Bribery in Investor-State Arbitration: All or Nothing for Investors? - Part 5, Chapter 44 - Practice of International Litigation - 2nd Edition
Lawrence W. Newman
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Lawrence W. Newman has been a Partner in the New York office of Baker & McKenzie since 1971, when, together with the late Professor Henry deVries, he founded the litigation department in that office. He is the author/editor of four works on international litigation/arbitration.
Michael Burrows, Formerly, Of Counsel, Baker & McKenzie, New York.
Business investors who put money into foreign countries face certain risks, which can be mitigated in part by bilateral investment treaties (BITs) and free trade agreements such as the North American Free Trade Agreement (NAFTA). These agreements permit investors to seek relief from expropriation and similar actions by a host state that causes them losses. Unfortunately, corruption among governmental officials in many countries is much too common and contracts sometimes turn out to have been obtained through bribery of those officials.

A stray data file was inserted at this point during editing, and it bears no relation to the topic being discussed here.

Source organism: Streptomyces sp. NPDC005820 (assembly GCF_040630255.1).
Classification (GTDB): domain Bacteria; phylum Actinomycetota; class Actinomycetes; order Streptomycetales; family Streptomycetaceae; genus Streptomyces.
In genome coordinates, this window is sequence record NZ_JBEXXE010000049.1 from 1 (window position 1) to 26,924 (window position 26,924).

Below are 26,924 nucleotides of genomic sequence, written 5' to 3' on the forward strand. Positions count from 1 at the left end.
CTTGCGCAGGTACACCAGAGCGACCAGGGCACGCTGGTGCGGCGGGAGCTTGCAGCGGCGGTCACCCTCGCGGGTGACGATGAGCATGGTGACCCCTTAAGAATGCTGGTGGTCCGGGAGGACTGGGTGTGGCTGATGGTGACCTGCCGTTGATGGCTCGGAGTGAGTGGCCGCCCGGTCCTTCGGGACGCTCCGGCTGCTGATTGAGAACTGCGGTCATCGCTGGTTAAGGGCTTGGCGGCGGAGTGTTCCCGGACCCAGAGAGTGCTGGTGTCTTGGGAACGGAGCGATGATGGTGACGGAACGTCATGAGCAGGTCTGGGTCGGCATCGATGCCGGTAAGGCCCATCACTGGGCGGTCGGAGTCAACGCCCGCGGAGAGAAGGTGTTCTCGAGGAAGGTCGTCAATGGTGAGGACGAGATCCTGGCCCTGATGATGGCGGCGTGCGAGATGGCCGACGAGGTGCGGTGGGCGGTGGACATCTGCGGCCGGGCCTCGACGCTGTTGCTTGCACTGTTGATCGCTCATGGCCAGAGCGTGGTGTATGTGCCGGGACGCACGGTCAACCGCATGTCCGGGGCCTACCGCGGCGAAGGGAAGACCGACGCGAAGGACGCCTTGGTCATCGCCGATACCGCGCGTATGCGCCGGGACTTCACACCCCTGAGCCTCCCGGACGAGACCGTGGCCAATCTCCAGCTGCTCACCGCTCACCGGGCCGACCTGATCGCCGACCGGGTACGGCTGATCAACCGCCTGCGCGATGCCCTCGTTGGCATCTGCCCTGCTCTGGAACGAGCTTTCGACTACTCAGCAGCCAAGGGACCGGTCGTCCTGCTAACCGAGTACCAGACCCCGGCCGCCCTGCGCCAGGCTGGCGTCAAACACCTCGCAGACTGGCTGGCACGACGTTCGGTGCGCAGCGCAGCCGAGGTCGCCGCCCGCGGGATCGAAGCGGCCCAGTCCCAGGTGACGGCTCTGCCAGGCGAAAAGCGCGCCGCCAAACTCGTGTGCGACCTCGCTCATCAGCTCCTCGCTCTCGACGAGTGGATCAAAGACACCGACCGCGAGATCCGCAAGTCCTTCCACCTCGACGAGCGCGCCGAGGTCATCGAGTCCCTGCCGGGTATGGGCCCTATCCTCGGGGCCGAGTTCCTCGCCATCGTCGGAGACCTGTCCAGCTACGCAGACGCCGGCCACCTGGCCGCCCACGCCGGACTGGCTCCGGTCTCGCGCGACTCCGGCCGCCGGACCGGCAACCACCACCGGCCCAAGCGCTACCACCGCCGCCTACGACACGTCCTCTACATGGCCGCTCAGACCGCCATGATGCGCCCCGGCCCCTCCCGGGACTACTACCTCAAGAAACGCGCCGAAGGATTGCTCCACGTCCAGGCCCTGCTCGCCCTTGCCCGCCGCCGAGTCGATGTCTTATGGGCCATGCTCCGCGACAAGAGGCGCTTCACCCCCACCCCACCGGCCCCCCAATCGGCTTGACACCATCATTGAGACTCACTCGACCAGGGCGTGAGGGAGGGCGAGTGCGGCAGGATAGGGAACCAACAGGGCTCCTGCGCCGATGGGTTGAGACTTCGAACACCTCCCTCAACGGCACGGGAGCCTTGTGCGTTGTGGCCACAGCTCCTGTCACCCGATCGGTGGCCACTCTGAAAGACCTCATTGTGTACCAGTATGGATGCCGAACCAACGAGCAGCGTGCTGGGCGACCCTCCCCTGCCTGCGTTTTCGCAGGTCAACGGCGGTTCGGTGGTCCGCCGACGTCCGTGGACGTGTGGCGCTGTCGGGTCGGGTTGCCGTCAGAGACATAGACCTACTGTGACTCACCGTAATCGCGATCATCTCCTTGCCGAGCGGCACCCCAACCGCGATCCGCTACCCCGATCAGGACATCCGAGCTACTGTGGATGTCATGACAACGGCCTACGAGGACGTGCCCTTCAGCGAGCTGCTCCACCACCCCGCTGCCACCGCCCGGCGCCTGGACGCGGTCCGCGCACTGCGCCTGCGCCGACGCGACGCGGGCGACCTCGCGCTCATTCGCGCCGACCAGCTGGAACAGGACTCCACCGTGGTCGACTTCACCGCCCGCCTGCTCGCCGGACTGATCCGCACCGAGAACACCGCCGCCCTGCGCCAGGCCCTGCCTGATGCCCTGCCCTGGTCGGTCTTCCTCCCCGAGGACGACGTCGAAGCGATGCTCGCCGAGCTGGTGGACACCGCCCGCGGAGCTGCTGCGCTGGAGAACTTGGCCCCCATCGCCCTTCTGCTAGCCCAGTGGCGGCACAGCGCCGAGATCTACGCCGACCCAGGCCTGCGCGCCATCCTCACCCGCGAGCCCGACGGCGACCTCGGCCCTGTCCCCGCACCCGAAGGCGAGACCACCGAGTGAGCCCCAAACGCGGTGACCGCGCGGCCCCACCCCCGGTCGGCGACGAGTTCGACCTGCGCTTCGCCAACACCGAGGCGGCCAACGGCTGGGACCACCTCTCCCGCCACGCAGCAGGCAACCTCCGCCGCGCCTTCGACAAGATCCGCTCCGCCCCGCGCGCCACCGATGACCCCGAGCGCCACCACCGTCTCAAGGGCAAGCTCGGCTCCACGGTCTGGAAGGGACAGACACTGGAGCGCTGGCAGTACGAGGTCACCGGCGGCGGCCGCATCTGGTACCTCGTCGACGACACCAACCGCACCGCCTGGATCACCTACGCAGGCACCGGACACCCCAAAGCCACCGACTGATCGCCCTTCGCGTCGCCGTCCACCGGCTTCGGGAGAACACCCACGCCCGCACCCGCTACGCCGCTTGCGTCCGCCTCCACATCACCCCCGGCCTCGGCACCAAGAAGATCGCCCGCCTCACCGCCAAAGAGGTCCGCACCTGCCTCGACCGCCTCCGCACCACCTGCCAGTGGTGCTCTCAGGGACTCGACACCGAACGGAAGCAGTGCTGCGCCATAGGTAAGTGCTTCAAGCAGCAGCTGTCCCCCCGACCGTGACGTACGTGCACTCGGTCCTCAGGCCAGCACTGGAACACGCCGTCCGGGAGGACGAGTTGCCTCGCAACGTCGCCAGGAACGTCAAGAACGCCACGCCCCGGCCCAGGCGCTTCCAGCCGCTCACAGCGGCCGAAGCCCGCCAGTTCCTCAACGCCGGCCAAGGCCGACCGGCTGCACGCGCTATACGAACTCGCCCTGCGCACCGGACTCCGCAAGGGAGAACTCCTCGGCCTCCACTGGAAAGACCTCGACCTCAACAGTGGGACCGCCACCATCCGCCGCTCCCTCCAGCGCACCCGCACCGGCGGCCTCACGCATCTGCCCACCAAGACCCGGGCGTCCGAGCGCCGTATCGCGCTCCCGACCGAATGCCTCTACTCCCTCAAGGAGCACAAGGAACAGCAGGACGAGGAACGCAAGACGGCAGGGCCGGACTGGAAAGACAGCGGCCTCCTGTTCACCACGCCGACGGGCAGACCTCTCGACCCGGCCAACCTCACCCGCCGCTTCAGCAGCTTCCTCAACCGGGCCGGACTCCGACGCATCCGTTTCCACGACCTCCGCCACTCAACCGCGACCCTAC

The consequences of the presentation of convincing evidence that a contract was obtained through illegality can be dramatic. Because bribery and similar corruption are contrary to the laws of just about every jurisdiction in the world and also violate international public policy norms, contracts obtained by such means are generally treated as unenforceable. We discuss below the consequences and implications of such unenforceability.